We conducted this case-control study of the Marfan patients to compare arterial mechanical properties in persons who had undergone CVG, in persons after an aortic valve-sparing reimplantation operation according to David (AVR), and in an age and gender matched group of persons with the Marfan syndrome who had not undergone any aortic root operation.

3. METHODS

3.1. Study Population

We performed applanation tonometry in all patients with classical Marfan syndrome who underwent AVR or CVG ≥ 3 months prior to tonometry. All patients were left on standard medication during applanation tonometry. All individuals had normal function of their aortic valve or of their aortic valve graft at the time of study and no patient exhibited more than grade I regurgitation or stenosis of any other heart valve. During the study period of 4 years we considered 90 consecutive post-surgical out-patients for inclusion in our study. Of these 90 persons, 25 individuals had aortic root surgery for acute type A aortic dissection, 20 persons underwent a total of 24 concomitant procedures including valve operations, atrial septal closure, and entire or partial replacement of aortic arch, and 6 had previously undergone other types of cardiovascular operations. The remaining 40 individuals were included in our study group that comprised 28 men and 12 women at a mean age of 42 years ± 10 years (range 20 years - 64 years; Table 1). Our control patients all had classical Marfan syndrome, they had applanation tonometry during the same time interval as in our study patients, and they had not undergone any cardiovascular surgery or intervention [2]. We matched each study patient with one of these individuals for age, sex and body mass index and thus identified 28 men and 12 women at a mean age of 43 years ± 12 years (range 19 years - 71 years) as our control patients (Table 2).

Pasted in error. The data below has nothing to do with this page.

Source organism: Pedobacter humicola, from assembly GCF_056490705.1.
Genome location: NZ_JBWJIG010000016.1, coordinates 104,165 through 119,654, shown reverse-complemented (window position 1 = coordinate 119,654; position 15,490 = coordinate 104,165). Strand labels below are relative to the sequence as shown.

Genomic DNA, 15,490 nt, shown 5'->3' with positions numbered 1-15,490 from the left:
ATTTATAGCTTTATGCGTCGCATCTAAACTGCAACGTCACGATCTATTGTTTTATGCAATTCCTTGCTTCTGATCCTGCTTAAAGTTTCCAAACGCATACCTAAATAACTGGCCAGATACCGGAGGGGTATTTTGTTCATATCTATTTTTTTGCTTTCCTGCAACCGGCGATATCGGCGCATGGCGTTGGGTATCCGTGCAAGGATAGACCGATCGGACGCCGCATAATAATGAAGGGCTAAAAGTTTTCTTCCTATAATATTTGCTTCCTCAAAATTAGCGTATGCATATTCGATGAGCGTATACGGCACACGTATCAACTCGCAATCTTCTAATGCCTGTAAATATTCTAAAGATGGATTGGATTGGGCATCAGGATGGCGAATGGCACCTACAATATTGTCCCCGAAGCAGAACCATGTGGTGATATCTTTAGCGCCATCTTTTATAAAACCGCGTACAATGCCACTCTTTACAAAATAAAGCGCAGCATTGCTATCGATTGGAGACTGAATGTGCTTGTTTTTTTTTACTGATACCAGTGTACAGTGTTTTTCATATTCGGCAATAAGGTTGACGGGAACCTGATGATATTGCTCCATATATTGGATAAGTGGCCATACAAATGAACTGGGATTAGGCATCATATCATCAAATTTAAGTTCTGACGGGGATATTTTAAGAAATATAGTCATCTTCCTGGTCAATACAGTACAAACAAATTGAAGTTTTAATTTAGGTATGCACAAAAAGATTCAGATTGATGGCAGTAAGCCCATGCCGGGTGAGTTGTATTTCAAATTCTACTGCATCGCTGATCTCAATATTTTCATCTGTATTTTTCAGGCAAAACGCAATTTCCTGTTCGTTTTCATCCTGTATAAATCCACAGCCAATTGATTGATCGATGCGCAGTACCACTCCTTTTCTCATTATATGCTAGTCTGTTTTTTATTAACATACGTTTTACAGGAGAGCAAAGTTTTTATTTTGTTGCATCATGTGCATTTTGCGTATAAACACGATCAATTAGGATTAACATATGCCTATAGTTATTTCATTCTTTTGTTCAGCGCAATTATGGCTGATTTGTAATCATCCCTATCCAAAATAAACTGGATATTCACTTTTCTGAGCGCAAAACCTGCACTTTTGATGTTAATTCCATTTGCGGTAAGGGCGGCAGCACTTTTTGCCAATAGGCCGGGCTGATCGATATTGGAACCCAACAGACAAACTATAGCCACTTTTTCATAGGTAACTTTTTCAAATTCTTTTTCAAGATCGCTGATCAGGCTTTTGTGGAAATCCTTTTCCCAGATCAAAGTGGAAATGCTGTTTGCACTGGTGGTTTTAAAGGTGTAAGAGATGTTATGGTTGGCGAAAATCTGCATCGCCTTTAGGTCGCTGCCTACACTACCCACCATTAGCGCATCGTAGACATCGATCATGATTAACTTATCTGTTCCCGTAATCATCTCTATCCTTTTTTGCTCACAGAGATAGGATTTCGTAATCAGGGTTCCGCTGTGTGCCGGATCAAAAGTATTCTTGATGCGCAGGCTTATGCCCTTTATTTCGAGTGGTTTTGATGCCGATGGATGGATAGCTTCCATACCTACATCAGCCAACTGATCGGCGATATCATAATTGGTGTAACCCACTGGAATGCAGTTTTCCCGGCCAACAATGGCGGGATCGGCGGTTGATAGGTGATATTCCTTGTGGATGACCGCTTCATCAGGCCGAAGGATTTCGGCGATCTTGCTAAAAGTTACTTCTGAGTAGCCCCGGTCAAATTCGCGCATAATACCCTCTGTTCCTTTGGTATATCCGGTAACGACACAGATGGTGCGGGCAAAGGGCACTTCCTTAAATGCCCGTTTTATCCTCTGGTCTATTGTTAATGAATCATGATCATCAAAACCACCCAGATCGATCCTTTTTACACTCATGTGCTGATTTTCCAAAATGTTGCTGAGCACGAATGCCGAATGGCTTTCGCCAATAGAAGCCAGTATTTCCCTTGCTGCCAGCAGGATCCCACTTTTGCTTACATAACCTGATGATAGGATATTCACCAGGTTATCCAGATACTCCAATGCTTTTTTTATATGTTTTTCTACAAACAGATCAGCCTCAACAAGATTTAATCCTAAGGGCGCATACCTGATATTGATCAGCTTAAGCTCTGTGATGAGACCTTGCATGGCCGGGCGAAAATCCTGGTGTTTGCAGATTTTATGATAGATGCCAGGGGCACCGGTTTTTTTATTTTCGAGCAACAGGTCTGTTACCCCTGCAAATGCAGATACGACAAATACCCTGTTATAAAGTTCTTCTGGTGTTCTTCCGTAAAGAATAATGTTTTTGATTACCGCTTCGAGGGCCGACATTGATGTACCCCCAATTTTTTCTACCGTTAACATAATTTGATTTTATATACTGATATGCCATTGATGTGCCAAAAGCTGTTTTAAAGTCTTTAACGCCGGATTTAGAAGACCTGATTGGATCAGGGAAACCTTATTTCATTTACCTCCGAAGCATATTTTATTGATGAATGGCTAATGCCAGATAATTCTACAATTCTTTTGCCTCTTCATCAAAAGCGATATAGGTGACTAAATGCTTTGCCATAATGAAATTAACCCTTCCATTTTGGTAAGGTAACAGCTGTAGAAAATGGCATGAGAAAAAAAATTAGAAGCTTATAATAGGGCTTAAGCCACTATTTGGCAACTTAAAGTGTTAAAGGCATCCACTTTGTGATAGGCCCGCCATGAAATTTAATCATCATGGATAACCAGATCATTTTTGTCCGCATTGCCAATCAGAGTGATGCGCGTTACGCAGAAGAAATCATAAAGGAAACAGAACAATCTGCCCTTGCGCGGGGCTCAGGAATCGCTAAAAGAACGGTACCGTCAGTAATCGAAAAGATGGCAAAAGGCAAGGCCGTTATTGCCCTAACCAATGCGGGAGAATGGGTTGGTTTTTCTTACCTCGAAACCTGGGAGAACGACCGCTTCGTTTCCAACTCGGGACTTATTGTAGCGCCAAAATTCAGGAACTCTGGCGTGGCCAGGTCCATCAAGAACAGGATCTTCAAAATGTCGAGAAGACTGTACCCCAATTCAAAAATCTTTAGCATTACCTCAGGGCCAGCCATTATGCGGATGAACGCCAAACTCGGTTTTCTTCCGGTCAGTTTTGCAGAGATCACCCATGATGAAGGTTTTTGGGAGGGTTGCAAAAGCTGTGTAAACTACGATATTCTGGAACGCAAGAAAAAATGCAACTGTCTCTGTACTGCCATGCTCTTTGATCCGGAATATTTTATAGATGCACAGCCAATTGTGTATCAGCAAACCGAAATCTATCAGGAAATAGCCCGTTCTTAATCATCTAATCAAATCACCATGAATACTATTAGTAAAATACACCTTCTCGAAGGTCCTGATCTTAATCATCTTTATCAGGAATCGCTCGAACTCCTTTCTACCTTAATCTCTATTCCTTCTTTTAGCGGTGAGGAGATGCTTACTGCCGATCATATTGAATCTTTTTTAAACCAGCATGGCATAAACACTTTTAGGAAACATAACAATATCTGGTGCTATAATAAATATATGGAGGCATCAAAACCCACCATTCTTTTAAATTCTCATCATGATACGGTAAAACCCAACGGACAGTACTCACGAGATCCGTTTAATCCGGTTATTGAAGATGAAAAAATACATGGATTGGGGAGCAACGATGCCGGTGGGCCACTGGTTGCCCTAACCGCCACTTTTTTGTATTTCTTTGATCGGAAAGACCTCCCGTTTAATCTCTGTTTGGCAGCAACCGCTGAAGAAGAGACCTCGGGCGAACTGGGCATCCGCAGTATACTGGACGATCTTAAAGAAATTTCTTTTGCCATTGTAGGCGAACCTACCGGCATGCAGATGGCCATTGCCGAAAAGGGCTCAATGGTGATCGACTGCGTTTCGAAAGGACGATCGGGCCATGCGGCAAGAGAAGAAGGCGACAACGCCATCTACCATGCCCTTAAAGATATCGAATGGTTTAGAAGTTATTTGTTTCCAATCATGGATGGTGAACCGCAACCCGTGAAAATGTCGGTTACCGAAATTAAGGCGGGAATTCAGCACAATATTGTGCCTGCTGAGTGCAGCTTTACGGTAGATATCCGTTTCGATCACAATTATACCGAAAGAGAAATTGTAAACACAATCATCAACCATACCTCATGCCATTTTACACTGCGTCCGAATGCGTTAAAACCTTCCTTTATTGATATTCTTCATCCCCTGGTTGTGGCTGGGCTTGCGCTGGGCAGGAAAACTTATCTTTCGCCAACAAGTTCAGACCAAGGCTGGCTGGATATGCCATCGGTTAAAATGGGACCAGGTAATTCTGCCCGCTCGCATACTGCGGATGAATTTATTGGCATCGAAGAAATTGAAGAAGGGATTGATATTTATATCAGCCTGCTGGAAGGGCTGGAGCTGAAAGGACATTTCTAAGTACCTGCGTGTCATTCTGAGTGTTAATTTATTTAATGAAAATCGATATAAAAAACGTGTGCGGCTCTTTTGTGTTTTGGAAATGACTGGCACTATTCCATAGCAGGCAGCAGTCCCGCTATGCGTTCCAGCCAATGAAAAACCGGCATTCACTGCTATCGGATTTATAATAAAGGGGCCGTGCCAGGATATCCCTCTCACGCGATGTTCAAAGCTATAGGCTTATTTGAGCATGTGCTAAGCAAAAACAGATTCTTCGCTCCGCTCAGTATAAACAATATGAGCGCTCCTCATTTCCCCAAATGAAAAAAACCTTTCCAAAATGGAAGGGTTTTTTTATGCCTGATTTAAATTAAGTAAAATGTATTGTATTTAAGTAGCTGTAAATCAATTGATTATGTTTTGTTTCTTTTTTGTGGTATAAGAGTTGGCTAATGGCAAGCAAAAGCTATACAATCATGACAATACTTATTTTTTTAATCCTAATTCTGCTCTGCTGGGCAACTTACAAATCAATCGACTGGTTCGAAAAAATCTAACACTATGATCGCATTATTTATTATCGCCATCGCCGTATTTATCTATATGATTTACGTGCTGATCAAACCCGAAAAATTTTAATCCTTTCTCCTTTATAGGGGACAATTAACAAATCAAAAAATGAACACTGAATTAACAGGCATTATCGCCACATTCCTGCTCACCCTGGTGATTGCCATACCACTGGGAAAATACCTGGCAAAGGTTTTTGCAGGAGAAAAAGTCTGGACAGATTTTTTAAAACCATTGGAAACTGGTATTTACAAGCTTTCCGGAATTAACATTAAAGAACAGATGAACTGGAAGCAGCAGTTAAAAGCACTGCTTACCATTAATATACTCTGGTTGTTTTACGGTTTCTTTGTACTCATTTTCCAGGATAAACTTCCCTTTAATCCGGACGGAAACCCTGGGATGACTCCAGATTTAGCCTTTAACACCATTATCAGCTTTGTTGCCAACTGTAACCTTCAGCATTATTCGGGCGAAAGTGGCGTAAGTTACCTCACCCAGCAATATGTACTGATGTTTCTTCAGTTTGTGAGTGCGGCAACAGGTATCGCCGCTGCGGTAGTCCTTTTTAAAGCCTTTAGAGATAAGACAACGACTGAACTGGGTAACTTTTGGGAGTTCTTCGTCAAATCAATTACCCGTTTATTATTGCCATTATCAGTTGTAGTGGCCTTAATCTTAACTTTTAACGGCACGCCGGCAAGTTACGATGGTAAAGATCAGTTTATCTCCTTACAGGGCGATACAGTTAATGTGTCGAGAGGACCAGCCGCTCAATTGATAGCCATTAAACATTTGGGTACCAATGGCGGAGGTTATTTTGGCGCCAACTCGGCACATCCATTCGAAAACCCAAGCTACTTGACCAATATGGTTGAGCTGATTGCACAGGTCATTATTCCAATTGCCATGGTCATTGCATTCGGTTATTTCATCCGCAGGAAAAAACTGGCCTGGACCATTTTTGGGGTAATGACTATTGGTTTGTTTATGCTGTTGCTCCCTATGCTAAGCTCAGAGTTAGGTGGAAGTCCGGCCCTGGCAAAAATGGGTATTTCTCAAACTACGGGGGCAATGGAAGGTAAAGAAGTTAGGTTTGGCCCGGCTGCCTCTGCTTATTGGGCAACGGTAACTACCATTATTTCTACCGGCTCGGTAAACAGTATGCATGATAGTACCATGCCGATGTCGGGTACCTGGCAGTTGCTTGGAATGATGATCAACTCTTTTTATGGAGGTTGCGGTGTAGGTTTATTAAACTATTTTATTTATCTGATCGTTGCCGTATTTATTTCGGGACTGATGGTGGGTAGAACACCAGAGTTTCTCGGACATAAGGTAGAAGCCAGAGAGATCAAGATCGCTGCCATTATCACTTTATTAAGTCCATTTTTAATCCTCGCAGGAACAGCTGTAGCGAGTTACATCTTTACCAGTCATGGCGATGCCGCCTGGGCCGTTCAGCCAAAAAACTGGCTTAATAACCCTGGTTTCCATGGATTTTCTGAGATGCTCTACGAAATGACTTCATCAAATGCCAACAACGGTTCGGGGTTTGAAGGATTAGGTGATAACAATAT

3.2. Study Variables

We originally established Marfan syndrome with uniform use of the classical Ghent criteria, but we confirmed compliance with the recently revised Ghent nosology in all 80 individuals [4,5]. We performed the AVR operation with reimplantation of the native aortic valve into a straight tube graft as originally described by David and Feindel [6] and as classified David-I according to Miller [7] in all 25 patients. Similarly, we used the same variant of the CVG procedure for aortic root replacement in all 15 individuals where we reimplanted the coronary arteries with the button technique [8] (Table 1).

We assessed age at the time of applanation tonometry, body weight, body height, and body mass index in all individuals. We considered active smoking with any inhalative intake of nicotine within 7 days of the study and we assessed fasting blood glucose levels and fasting lipid levels ≤ 24 hours of applanation tonometry. We performed standard M-mode, 2-dimensional and color coded transthoracic echocardiography according to our published protocols [9]. We measured maximum aortic diameters at the level of the aortic sinuses on transthoracic echocardiography, with calculation of aortic root ratios as described by Roman et al. [10]. We measured the diameter of the ascending aorta and the descending aorta on